An exhibition of prints from the acclaimed animated film The Secret of Kells will be on display at the Droichead Arts Centre.
This is your opportunity to visit this exhibition of limited edition art prints of scenes from The Secret of Kells, the critically-acclaimed animated feature film by Kilkenny’s Cartoon Saloon.
Stephen Skrynka at RUA RED
A Matter of Life and Death
March 14 – April 11 2015 | Opening March 13, 6pm
RUA RED, Tallaght
Is Art Worth Dying For? Ireland’s Wall of Death is brought back to life.
A new exhibition by artist Stephen Skrynka recreates Ireland’s famed Wall of Death, as immortalised in the film ‘Eat The Peach’. This story has it all, death-defying stunts, a 1970’s dream coming true, young Pat Kenny, a vanished film director, Elvis Presley, and an exhibition tying them all together and asking the question: “Is Art Worth Dying For?” Inside RUA RED Skrynka will build his own wall of death paper replica as part of the multi media exhibition, to include performance, painting, mosaic, animations and projections. Stephen Skrynka was inspired to create the exhibition by a quote from Michael Powell, who when talking about his 1948 film ‘The Red Shoes’ said “Art is something worth dying for”.
Screenings and Events:
Live Event: Friday April 10 & Saturday April 11, Motorcyclists from Messham’s*, the original stunt riders on ‘Eat The Peach’, will ride the Wall of Death for the public, with performances beginning on the hour each day from 12pm – 7pm. The original stunt bike used in the film can also been seen at RUA RED during the Messham’s live events.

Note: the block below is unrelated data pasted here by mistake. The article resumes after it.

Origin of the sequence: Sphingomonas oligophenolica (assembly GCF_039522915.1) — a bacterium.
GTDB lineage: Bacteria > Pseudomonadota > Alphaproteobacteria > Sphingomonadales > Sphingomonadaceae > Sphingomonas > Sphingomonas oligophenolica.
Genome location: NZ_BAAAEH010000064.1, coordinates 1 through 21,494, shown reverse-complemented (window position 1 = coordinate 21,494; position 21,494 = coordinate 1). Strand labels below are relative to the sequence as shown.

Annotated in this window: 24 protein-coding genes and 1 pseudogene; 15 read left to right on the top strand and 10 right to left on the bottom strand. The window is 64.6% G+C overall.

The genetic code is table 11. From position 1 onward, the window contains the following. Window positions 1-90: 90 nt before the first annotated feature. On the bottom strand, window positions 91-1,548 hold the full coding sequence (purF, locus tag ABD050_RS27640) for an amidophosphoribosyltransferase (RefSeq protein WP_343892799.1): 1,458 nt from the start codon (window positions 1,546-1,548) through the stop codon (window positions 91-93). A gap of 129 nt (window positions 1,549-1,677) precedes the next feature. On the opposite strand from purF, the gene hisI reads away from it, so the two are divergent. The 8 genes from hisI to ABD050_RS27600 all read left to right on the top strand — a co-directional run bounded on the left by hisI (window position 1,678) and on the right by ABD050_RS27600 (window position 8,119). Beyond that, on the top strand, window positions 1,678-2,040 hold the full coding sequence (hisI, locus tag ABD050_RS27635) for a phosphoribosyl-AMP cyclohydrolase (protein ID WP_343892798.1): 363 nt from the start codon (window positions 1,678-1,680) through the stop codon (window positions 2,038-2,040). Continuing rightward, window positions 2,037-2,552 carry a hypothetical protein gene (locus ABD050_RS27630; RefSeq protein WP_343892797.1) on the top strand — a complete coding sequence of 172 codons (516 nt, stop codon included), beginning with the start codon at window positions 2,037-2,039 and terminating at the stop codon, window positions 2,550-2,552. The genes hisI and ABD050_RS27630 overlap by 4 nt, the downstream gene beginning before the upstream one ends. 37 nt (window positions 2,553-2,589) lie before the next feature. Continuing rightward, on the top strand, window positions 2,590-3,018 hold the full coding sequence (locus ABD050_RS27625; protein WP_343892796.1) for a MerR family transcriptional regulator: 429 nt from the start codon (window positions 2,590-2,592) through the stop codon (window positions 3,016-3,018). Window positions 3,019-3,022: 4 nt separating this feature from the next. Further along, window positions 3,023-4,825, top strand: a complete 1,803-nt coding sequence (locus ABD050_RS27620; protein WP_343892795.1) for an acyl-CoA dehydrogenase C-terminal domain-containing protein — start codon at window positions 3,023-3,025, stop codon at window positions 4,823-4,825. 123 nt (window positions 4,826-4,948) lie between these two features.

Symposium: Friday April 10, 2pm The Art of Risk. Bringing together practitioners of the creative arts from a variety of backgrounds, to explore the pitfalls and creative potential of risk through presentations, provocations and performances.
Film Screenings: Eat The Peach will be screened regularly throughout the exhibition.
Contemporarte: Visions of Contemporary Andalusia | Group Exhibition at Instituto Cervantes Dublin
25 February – 27 March
Instituto Cervantes Dublin, Lincoln House, Lincoln Pl, Dublin 2
What would you think of a photography competition that allows artists to learn about the visual arts dealing game? In Contemporarte, judges decide whether a piece deserves to be selected, not only based in its beauty, the harmony of its composition or the groundbreaking of its proposal, but also in how the artist has a sense of reality and has fixed a fair price following the criteria of the market.